After his approach shot rolled over the narrow 12th green at New Jersey’s Ridgewood Country Club in the opening round of the U.S. Amateur, Jackson Fretty ’24 faced a tricky downhill chip for birdie. He slid a wedge under the ball and watched it drop onto the green and tumble toward the left edge of the hole, extending his right index finger as if to give the ball a gentle reminder of where it should be headed. The ball obliged, drifting right and rolling into the cup.
Fretty cracked a smile as he exited the green, fist-bumped Princeton men’s golf coach Will Green, and said, matter-of-factly, “That was fun.”
Birdies can be hard to come by in a national championship, but this August, Princeton golfers have earned their share. Incoming freshman Catherine Rao made an unprecedented run in the U.S. Women’s Amateur, placing eighth in the stroke-play portion and advancing to the quarterfinals in match play. Soon-to-be teammate Tiffany Kong ’23 also played in the tournament, finishing eight strokes over the cut line for match play. On the men’s side, Fretty played a pair of solid rounds, shooting 76 and 73, to finish in the top third of the U.S. Amateur field but did not qualify for match play.
Rao, who has ranked among the nation’s top junior golfers, shot a 6-under-par 67 in the second round of stroke play at Chambers Bay in University Place, Washington, Aug. 9 and built on that performance with three straight match-play wins: 1-up over Izzy Pellot in the round of 64; 2-and-1 over Sara Im in the round of 32; and 4-and-3 over Annabelle Pancake in the round of 16. She finally met her match in the quarterfinals, dropping a close match to Ireland’s Annabel Wilson when Wilson notched three straight birdies on the back nine to win 3-and-1.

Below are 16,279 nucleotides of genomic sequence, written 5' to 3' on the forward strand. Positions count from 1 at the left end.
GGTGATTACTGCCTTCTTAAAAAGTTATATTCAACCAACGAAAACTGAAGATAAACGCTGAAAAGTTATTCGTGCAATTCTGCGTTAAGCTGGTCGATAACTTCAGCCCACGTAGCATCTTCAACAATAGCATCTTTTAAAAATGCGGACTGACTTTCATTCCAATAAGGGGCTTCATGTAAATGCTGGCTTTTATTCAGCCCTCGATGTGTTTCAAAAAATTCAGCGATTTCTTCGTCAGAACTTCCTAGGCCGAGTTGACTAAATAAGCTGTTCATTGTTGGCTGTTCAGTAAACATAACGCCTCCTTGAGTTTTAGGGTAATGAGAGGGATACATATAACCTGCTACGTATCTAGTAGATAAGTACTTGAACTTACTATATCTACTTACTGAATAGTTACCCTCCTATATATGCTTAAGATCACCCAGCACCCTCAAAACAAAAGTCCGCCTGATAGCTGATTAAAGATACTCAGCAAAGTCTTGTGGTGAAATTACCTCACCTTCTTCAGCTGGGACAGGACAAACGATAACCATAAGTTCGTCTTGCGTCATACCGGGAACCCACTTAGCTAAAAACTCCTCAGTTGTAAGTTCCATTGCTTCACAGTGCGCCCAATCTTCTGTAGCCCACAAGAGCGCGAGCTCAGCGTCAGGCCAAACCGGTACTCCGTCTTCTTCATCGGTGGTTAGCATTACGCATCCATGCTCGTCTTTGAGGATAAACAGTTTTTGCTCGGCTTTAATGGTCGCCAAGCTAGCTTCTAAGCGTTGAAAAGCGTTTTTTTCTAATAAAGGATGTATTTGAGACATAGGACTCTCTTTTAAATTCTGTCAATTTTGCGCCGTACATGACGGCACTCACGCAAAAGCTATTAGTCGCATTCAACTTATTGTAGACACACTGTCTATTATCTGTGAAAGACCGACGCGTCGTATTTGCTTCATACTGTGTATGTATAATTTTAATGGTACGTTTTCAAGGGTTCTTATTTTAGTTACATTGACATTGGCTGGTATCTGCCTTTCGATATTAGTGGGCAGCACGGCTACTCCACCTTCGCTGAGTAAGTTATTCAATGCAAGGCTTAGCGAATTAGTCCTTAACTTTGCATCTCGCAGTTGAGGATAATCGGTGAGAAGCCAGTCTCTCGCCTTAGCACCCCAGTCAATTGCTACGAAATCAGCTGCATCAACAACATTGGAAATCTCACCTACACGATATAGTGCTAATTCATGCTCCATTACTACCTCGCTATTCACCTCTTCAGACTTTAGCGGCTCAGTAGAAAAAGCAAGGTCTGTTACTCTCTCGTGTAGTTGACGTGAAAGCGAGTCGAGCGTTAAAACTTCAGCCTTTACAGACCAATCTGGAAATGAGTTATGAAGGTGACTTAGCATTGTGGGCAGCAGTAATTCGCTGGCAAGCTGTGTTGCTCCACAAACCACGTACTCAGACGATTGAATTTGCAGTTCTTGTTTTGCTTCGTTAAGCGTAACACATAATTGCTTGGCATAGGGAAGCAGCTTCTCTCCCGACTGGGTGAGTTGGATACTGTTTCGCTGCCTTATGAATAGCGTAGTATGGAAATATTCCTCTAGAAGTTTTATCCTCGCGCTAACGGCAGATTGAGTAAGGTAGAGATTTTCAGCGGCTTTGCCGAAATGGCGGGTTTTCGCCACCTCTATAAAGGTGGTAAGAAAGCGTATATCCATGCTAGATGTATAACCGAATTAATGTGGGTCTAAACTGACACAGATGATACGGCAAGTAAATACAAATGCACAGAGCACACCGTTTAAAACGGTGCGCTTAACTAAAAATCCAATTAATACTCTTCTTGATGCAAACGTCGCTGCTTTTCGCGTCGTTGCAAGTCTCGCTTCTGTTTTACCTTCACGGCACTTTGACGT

Princeton women’s golf coach Erika DeSanty, who closely followed the live scoring and TV coverage of the tournament, was impressed by Rao’s resilience: She played six rounds in five days while receiving treatment for a back injury.
“It’s a really grueling week, and Chambers Bay is no joke,” DeSanty said. “You could see that she loves competition — she’s just such a great competitor.”
DeSanty was also thrilled to see how many of the program’s alumni were keeping tabs on Rao, rallying around a player who has yet to tee up her first shot as a Tiger. With Rao and fellow recruit Sophie Zhang-Murphy joining Princeton’s defending Ivy League-champion team, the coming season is “full of excitement and possibility,” DeSanty said.
Fretty, playing in his first U.S. Amateur, was impressed by the energetic atmosphere and the challenging setups of the two courses used in the stroke-play rounds, Ridgewood and Arcola country clubs, both in Paramus, New Jersey. When playing difficult courses, he said, “you’re going to have a rough patch, and it’s about how well you handle that.” In the end, he was three strokes shy of reaching a playoff for the final spots in the 64-player match-play draw.
Fretty’s Princeton loyalties were on full display, from the orange-and-black shields on his shirt and belt to the plush tiger headcover on his driver. The bag carried by his caddie, teammate Henry Dubiel ’24, pays tribute to former Princeton football player Victor Prato ’15, an Army lieutenant who was wounded in action in Afghanistan in 2017. It’s carried by a Tiger golfer in every tournament the team plays. “To be able to carry the bag was an honor,” Fretty said, “and really sent a good message of what our program is about.”